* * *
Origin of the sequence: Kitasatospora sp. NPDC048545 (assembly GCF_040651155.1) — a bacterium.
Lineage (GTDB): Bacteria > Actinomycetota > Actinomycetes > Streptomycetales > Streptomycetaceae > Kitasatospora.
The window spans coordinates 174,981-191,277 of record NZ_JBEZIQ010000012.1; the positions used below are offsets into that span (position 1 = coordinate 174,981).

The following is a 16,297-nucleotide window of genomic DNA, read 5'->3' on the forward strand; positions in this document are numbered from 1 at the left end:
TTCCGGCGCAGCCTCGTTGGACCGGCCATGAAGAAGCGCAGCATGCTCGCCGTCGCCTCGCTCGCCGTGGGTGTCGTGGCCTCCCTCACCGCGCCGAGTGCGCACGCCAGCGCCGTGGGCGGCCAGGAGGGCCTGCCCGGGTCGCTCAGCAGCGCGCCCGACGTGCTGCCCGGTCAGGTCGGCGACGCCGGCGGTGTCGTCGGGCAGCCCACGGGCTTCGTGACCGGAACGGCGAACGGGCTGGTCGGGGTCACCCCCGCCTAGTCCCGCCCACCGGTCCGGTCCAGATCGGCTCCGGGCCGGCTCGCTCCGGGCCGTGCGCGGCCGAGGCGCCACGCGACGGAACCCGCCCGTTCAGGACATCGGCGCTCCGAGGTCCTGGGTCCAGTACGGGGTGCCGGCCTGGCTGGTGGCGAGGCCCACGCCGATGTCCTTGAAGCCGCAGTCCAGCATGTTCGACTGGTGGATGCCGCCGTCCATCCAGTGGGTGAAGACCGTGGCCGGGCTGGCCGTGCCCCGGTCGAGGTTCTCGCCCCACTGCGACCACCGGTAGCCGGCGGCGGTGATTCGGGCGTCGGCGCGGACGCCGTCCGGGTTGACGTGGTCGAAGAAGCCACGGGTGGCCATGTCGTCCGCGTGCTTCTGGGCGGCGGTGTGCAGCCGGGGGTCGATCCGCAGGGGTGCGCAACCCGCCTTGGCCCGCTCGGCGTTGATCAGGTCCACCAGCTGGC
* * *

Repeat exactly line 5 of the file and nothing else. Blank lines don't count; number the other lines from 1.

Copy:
TTCCGGCGCAGCCTCGTTGGACCGGCCATGAAGAAGCGCAGCATGCTCGCCGTCGCCTCGCTCGCCGTGGGTGTCGTGGCCTCCCTCACCGCGCCGAGTGCGCACGCCAGCGCCGTGGGCGGCCAGGAGGGCCTGCCCGGGTCGCTCAGCAGCGCGCCCGACGTGCTGCCCGGTCAGGTCGGCGACGCCGGCGGTGTCGTCGGGCAGCCCACGGGCTTCGTGACCGGAACGGCGAACGGGCTGGTCGGGGTCACCCCCGCCTAGTCCCGCCCACCGGTCCGGTCCAGATCGGCTCCGGGCCGGCTCGCTCCGGGCCGTGCGCGGCCGAGGCGCCACGCGACGGAACCCGCCCGTTCAGGACATCGGCGCTCCGAGGTCCTGGGTCCAGTACGGGGTGCCGGCCTGGCTGGTGGCGAGGCCCACGCCGATGTCCTTGAAGCCGCAGTCCAGCATGTTCGACTGGTGGATGCCGCCGTCCATCCAGTGGGTGAAGACCGTGGCCGGGCTGGCCGTGCCCCGGTCGAGGTTCTCGCCCCACTGCGACCACCGGTAGCCGGCGGCGGTGATTCGGGCGTCGGCGCGGACGCCGTCCGGGTTGACGTGGTCGAAGAAGCCACGGGTGGCCATGTCGTCCGCGTGCTTCTGGGCGGCGGTGTGCAGCCGGGGGTCGATCCGCAGGGGTGCGCAACCCGCCTTGGCCCGCTCGGCGTTGATCAGGTCCACCAGCTGGC